In listening to what U2 has attempted to draw forth in their vast back catalogue, I assert that their music (whether it is your cup of tea or not is more a matter of preference) is grounded in the ‘language of love’—that which comes before theological form—and is what Bono and company continue to recover, remember, and refigure in their musical poetics. For Bono, that which has become the concern of most quests for Jesus in art and in Christian practice is not the ultimate concern for the very figure that has been searched for. I do not think it is too much of a stretch to state that I place U2 as artists standing on the top of the Pisgah view of Deuteronomy 3: 27, 28 where Moses is allowed to view the Promised Land but not allowed to cross the River Jordan, being told by God that his descendants will eventually enter the land: “Go to the top of Pisgah and look west and north and south and east. Look at the land with your own eyes, since you are not going to cross this Jordan. But commission Joshua, and encourage and strengthen him, for he will lead his people across and will cause them to inherit the land you see.”
While some may view the U2charist as not “keeping it real” in relation to the heritage of the Eucharist as a liturgical practice, I argue that intentions of Jesus calling for a poetic and prophetic remembering of his ministry through the meal sits squarely with what U2 has done and continues to do in art and activism. As artists amidst our current cultural malaise, U2 stands along with other theologians and artists before them who in their different ways live into the humble understanding that the promised land was to be found in stepping free from the forms they had inherited and announcing the challenge to move beyond them. The U2charist may not get us to the promised land, but some have been awakened by these services to seek yet again what it means to ‘remember Christ’ in our time and for all times.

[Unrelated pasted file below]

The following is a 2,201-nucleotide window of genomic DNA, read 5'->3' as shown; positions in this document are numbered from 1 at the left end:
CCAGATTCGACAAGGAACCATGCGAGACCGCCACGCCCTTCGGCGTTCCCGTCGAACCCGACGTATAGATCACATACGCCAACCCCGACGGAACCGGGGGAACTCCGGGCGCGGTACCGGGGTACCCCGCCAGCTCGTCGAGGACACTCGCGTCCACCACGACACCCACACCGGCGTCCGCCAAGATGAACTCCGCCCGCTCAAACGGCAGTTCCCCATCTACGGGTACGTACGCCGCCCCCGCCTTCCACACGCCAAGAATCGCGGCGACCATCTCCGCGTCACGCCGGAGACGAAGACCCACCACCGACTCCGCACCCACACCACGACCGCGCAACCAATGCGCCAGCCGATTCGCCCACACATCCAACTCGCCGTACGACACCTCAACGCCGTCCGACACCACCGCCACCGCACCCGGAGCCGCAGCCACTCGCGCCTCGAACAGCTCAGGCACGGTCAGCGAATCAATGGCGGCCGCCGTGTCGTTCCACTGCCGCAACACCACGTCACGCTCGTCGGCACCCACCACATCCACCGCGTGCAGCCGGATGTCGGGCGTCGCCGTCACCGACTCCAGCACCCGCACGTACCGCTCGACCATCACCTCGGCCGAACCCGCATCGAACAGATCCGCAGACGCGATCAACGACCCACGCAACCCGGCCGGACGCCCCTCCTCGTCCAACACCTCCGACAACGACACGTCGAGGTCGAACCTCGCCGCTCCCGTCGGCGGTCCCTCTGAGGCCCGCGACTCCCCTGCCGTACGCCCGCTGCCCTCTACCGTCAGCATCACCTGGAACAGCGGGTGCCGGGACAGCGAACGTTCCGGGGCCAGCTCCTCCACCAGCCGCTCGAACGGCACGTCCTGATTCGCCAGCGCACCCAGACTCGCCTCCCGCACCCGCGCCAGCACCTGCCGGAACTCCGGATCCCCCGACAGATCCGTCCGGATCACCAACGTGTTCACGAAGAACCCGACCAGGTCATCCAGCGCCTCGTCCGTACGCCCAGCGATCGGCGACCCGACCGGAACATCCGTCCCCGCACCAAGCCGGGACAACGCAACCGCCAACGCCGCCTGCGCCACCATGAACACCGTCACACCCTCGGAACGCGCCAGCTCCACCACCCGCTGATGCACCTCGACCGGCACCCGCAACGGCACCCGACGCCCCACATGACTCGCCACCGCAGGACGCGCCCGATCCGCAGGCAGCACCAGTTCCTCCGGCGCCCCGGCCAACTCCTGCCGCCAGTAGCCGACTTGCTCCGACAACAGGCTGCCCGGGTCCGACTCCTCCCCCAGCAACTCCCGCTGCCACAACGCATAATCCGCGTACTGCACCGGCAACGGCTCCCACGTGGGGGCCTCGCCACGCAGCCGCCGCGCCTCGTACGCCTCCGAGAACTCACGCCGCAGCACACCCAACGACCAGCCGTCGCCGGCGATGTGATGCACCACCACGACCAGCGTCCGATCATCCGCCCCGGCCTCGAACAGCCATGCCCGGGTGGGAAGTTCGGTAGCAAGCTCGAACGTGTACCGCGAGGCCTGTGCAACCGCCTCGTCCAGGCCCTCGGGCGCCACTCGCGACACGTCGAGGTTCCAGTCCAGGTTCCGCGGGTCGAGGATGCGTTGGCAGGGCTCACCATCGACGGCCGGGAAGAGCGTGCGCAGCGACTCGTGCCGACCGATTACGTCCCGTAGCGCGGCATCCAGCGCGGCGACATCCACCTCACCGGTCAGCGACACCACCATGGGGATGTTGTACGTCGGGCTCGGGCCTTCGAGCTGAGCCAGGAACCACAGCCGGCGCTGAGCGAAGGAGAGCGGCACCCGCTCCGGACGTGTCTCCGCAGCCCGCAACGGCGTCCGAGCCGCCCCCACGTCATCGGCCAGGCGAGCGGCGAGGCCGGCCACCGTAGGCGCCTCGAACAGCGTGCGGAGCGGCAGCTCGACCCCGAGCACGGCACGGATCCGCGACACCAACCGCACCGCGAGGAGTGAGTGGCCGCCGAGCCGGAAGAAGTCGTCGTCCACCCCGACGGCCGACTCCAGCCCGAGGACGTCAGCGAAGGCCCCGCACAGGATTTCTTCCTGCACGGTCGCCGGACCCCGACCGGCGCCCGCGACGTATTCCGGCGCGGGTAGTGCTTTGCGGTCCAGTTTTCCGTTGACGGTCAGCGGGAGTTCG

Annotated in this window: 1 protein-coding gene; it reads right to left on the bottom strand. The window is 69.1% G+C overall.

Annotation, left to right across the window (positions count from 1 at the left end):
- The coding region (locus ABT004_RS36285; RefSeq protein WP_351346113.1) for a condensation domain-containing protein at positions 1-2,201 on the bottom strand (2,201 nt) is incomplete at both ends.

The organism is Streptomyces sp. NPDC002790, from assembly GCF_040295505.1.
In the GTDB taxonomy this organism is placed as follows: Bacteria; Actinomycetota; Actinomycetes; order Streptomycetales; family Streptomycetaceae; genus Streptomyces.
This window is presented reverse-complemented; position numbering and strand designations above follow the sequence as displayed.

Gotthold Müller, reflecting on those theologians who espoused an a/theological approach such as David Friedrich Strauss’ attempt in Das Leben Jesu, made the following insight:
In them, the dubiety is not so much about marginal doctrine as about the essence of faith itself: the existence of God. What makes this new phenomenon especially interesting is that these professional theologians do not leave the Christian community or give up theology. They are still preoccupied with the significance of Jesus Christ for human life, and they read and comment on the work of other more orthodox theologians. Nevertheless, they are deeply estranged from the faith and their work reflects this estrangement. They are “unhappy lovers” of Christian theology.5
U2 exemplifies and embodies for many those who would certainly be counted among those “unhappy lovers”. As one whose creative journey as both critic and writer of pop music and cultural critique, Bono’s journey is an “unhappy love” with the systematic renderings of many thinkers that have rigidly framed the Christian faith into the 21st century while finding the questions raised by such thinkers nonetheless compelling. Yet unlike these writers, U2 has not opted to remain at the top of Pisgah. U2 offers a poetics that has not only mapped the history of the 20th century’s continued search for Christ, but offers a mapping in their music that embodies this search as the very figure of Jesus as the Christ.
For example, listen to the sonic and lyrical moves that form the War album from beginning to end—the tensions between the songs produce a recovery of Jesus as a poetics that is, recalling Thomas Altizer, “an apocalyptic totality if only because it embodies such a radical and total transformation” in both evoked image and prophetic proclamation. The characters that fill the songs of U2 continually cry out, lament, are silenced, and arise anew. They represent a consistency of the human saga that rests upon the transfigurational poetics of Thomas à Kempis as a source for what humanity is truly seeking.
Ultimately, as one looks to the characters framed throughout U2’s poetics—differing though they are—one finds characters that ask similar questions of meaning and yet show different expressions of a common face that has troubled U2 from the beginning of her music dating backto Boy. This ‘face’ that has troubled them and gave form to their resulting music, continues to point back to the face and person of suffering Christ. True, this is the Christ whom theologians like Barth, Bonhoeffer, Moltmann, Tillich, Hauerwas, and others write about in the high reaches of the academic guild—but U2 brings this Promethean flame and awareness down to the FM stations and Mp3 files in a manner that not only recalls Christ, but lifts him into a song that is without end.